The Rev. Laura Fitzpatrick-Nager is the Senior Associate Minister at The First Congregational Church of Old Lyme.
Scripture: Luke 14:1, 7-14 (NRSV)
On one occasion when Jesus was going to the house of a leader of the Pharisees to eat a meal on the sabbath, they were watching him closely.
When he noticed how the guests chose the places of honour, he told them a parable. ‘When you are invited by someone to a wedding banquet, do not sit down at the place of honour, in case someone more distinguished than you has been invited by your host; and the host who invited both of you may come and say to you, “Give this person your place”, and then in disgrace you would start to take the lowest place. But when you are invited, go and sit down at the lowest place, so that when your host comes, he may say to you, “Friend, move up higher”; then you will be honoured in the presence of all who sit at the table with you. For all who exalt themselves will be humbled, and those who humble themselves will be exalted.’
He said also to the one who had invited him, ‘When you give a luncheon or a dinner, do not invite your friends or your brothers or your relatives or rich neighbours, in case they may invite you in return, and you would be repaid. But when you give a banquet, invite the poor, the crippled, the lame, and the blind. And you will be blessed, because they cannot repay you, for you will be repaid at the resurrection of the righteous.’
Reflection: Musical Chairs
This summer during a theatre camp at our church, the kids played musical chairs. It used to be one of my favorite games as a kid. The excitement of darting into a seat before the music stopped led a little preschooler in a pink tutu to giggle and dance around instead of playing by the rules. Then, one older child elbowed her out of the way.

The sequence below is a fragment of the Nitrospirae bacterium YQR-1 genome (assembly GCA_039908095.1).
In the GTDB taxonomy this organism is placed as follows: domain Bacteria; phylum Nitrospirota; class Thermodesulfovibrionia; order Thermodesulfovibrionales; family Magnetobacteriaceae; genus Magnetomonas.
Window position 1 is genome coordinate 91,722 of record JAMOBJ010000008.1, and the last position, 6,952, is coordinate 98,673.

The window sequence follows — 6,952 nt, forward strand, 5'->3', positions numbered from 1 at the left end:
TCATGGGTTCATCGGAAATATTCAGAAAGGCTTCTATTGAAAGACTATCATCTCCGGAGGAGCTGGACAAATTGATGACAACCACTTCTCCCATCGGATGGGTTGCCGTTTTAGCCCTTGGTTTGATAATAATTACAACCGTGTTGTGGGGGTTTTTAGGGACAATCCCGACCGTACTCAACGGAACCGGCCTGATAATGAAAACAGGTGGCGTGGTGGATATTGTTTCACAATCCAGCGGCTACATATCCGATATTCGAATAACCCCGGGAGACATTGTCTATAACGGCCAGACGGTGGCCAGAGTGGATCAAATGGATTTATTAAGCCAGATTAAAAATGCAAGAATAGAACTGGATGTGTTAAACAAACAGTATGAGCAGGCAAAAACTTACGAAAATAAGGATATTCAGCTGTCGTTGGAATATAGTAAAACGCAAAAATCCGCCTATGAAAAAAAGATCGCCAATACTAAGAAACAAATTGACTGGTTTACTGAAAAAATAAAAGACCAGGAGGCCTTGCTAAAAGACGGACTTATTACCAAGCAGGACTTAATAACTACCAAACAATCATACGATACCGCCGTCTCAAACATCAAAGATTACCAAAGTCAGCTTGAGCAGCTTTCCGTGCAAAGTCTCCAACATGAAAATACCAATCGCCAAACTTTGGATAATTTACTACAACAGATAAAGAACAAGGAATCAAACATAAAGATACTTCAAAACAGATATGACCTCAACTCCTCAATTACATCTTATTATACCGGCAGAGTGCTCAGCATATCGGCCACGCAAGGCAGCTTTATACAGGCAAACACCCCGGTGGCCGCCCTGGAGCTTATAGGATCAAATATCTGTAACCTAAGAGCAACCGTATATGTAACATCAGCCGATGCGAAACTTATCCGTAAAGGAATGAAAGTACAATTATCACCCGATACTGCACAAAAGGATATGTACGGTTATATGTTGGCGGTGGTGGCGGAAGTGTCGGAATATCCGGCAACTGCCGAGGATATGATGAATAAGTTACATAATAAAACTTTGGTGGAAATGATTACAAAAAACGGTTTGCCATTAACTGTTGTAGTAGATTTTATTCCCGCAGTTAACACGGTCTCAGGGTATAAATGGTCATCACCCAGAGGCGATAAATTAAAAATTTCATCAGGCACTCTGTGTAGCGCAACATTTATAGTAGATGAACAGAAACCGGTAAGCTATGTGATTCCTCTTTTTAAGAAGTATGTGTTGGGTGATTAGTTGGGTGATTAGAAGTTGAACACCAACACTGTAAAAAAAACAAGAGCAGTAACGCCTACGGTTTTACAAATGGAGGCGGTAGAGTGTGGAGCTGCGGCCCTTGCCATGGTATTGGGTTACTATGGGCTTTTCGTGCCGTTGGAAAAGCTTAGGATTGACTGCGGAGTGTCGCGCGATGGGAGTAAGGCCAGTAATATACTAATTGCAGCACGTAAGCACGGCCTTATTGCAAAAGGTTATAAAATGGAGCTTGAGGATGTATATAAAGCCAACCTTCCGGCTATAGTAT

Jesus plays a musical chairs of sorts on the community banquet. No holding seats for the highest bidder or the biggest real estate tycoons at this party. Only those who can’t pay a year’s wages for a seat receive places of honor. Only strangers without official documents or family connections can be guests at this feast. Imagine if we always served in this spirit?
Recently, our church community welcomed a new family of four from Iraq with a boisterous potluck dinner. They waited more than a decade for entry. Looking around at the shining new faces in our Fellowship Hall, I saw the kindom of God adding honor chair after honor chair while the music played on.
Loving God of Tables Wide, may we keep inviting the least, the last and the lost. May those on the margins and those seeking sanctuary receive the best seats in the house until every one is filled to standing room with blessing. Amen.
New Prayer Requests:
We ask churches and church leaders to join us in the following prayers either by sharing them during worship, printing them in bulletins, or sharing them in some other way. To make a prayer request, please contact Drew Page at firstname.lastname@example.org.
Prayers of Intercession:
- For all the teachers and children who will head back to school in the coming days
Prayers of Joy and Thanksgiving:
- For cooler days and nights
- For new colleagues and friends that help re-energize our work
Please Remember These Connecticut Conference Churches
In Your Prayers:
Manantial De Gracia
First Congregational Church of West Haven, UCC
West Suffield Congregational Church
Church of the Good Shepherd
Westbrook Congregational Church, UCC
This Week in History:
Aug 26, 1920 (99 years ago) The 19th Amendment guaranteeing women the right to vote was formally adopted into the U.S. Constitution.
“Study the past if you would define the future.”
The Rev. Laura Fitzpatrick-Nager is the Associate Pastor at The First Congregational Church of Old Lyme.